Friday, November 7, 2008

Czechoslovakia 38 review

Czechoslovakia '38 is an interesting treatment of a fascinating what-if from World War II from Command Magazine No. 24 in 1993. It depicts a German campaign in 1938 to conquer Czechoslovakia, assuming the Czechs had decided to fight, rather than accept the Munich appeasement.

The situation is more balanced than one might think. While the German army is stronger, the Czechs do have extensive fortified zones to help them and the Germans are on a tight timetable to secure the country before the British and French work up the courage to intervene.

The game system uses the usual Command variation on standard wargame mechanics. The 5/8-inch unit counters have attack, defense and movement factors underneath NATO-style unit symbols. Most Czech units have one step, most German units have two or four. Czech units are red on white for non-mech units and blue on white for the mechanized forces. They have some mobile "Industry" pieces which can be evacuated for victory points. The airplane counters represent the air force. The game assumes Soviet intervention on behalf of the Czechs, which comes in the form of two useful aircraft units and a 4-step mechanized unit that will likely prove less useful because of its late entry onto the map.

German mechanized forces are black with white print, most non-mechanized units are in field grey. Eight divisions of the German "Strategic Reserve" are included, but they only enter play if the Czechs enter a hex of Germany.

While the Czechs can gain victory points for capturing a German city, they have to weigh the disadvantage of adding even more to the forces arrayed against them.

The Lufwaffe is represented by light blue air landing regiment and seven aircraft counters.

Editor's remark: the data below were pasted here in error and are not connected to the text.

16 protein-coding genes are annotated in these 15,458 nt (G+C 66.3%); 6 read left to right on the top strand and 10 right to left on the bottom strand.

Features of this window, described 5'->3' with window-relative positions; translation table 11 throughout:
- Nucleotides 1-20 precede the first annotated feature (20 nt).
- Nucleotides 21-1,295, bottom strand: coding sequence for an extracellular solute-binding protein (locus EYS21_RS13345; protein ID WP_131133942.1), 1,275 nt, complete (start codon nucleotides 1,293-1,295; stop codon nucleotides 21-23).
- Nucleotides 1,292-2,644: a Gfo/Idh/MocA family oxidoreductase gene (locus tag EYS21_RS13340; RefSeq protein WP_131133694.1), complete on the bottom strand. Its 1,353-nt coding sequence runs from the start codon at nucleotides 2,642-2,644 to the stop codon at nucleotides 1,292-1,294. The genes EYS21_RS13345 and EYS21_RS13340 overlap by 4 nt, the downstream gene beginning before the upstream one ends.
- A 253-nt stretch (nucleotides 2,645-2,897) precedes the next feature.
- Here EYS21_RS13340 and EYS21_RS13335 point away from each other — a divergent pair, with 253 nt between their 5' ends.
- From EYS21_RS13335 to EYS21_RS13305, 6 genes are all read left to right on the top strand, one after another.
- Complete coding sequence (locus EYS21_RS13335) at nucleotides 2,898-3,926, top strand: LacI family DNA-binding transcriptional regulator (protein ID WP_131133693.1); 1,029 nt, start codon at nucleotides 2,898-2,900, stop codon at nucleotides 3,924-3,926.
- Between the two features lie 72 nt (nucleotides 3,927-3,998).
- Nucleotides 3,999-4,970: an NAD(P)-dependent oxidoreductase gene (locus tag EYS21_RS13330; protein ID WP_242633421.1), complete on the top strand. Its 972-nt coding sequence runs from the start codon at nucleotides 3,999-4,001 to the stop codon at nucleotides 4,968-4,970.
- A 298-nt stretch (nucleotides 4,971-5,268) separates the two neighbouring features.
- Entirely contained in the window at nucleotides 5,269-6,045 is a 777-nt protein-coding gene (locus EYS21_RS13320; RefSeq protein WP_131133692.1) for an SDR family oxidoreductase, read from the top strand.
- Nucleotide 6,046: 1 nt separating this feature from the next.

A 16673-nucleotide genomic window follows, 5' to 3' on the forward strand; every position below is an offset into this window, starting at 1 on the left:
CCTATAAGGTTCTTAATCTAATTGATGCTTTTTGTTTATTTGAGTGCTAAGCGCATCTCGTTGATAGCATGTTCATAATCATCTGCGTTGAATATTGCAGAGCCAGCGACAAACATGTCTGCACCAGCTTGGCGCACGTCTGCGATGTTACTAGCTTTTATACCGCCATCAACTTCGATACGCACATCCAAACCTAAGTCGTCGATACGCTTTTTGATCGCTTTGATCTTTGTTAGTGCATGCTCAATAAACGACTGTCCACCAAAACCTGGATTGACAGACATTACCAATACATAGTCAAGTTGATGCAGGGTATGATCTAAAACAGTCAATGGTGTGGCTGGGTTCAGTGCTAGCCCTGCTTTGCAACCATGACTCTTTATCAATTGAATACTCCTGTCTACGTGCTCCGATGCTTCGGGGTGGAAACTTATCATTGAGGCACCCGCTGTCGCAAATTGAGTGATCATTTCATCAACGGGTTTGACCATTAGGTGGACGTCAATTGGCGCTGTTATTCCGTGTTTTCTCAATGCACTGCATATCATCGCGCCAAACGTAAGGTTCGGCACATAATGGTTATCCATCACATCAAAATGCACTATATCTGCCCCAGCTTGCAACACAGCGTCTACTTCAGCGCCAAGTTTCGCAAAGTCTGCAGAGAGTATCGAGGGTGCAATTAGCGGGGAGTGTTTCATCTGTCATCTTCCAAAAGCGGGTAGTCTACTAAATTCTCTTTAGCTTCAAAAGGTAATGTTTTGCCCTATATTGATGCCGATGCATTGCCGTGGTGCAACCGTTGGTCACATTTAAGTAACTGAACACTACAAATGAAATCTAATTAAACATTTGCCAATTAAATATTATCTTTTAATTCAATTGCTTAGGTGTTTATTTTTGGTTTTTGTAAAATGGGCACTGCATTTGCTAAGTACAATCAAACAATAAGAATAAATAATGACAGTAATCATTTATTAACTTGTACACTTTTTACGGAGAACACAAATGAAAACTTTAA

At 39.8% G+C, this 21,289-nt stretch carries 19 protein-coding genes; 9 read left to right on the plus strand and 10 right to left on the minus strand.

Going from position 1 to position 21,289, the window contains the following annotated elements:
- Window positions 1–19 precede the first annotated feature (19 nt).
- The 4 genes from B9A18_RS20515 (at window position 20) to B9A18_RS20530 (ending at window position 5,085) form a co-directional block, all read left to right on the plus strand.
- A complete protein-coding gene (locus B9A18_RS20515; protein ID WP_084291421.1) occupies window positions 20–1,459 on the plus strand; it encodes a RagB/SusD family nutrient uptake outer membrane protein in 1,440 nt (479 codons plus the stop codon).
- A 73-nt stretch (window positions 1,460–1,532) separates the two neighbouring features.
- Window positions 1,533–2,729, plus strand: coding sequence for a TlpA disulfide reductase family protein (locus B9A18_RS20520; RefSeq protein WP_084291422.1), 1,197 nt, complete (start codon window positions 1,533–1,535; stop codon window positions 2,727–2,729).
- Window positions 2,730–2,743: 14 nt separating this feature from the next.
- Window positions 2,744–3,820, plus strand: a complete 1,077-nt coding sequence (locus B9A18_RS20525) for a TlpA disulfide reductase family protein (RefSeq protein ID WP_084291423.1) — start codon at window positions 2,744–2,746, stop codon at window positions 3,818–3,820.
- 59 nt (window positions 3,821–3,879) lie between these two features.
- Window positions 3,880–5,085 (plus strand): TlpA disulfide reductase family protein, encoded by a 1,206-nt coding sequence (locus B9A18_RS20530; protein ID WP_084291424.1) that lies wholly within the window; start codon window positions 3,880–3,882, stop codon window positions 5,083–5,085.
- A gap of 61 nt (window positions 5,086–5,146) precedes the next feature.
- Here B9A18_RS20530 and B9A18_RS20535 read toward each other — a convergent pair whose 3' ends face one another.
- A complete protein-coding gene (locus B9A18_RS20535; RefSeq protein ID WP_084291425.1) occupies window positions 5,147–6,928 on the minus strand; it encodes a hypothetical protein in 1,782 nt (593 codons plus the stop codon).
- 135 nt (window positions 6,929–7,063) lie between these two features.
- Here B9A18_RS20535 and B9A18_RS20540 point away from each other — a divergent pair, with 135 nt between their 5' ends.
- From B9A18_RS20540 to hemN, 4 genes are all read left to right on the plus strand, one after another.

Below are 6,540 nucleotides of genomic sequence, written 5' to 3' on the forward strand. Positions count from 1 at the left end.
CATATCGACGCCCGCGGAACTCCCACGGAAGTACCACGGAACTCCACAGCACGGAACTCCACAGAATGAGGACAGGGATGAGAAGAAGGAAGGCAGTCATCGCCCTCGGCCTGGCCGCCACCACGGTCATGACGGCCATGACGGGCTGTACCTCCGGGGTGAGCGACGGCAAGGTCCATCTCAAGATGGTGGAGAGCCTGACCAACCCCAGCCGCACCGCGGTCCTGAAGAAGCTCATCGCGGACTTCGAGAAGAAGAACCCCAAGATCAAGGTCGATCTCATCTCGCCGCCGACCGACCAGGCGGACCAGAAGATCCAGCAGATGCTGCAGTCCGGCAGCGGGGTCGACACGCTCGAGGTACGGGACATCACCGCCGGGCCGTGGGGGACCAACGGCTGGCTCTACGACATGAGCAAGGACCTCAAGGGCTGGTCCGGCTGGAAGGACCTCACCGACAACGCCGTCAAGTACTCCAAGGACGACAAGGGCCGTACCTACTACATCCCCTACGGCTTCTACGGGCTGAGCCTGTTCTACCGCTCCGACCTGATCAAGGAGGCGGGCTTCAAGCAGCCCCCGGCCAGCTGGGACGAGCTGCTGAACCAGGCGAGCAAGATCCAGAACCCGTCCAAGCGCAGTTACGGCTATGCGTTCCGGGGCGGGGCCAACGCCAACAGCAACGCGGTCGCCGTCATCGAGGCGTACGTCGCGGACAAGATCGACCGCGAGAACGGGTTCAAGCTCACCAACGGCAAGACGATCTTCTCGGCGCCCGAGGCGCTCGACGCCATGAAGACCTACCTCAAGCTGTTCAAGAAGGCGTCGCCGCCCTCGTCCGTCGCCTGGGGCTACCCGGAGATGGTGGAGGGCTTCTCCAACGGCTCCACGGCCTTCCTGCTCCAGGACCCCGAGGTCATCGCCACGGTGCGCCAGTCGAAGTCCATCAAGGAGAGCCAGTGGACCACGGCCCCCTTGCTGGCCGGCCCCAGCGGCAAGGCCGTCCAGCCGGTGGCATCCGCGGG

Finally, as an optional unit, there is a regiment of Sudeten Germans represented with a brown counter. For both sides most units are divisions or division-sized groups, with some regiments. The Czech army comprises 45 units, the Germans also 45, not counting optional units.The campaign runs for ten two-day turns across a Mark Simonitch map at 12 km per hex.

The 15-page rule-book describes a fairly standard wargame with a IGO-HUGO turn sequence. Nothing here will surprise veteran gamers.

A "Blitzkrieg" rule section gives German mach units some powers such as an overrun attack and the ability to move through zones of control at a cost in movement points.

The German wins by driving the victory point level of Czech controlled cities below 16 before the French/British intervene. Intervention happens sometime between turns 8 to 10. The Czechs control 45 points at game start, with the big prize being Prague, worth 4 VP for each of its three hexes (12 total).

The general course of play is a Czech retreat by stages in front of the German advance.
No draw is possible. The game can be played in an evening and will take about 20 minutes to set up, with starting locations printed on all the counters.

Command Magazine No. 26 added some variant rules that added another fortification unit to the Czech OB and rules for "Blitzkrieg-capable" Czech mechanized units.

(Yes) For Wargamers: An interesting campaign well portrayed.
(No) For Collectors: Nothing remarkable.
(No) For Euro gamers: No, standard hex-and-counter wargame.

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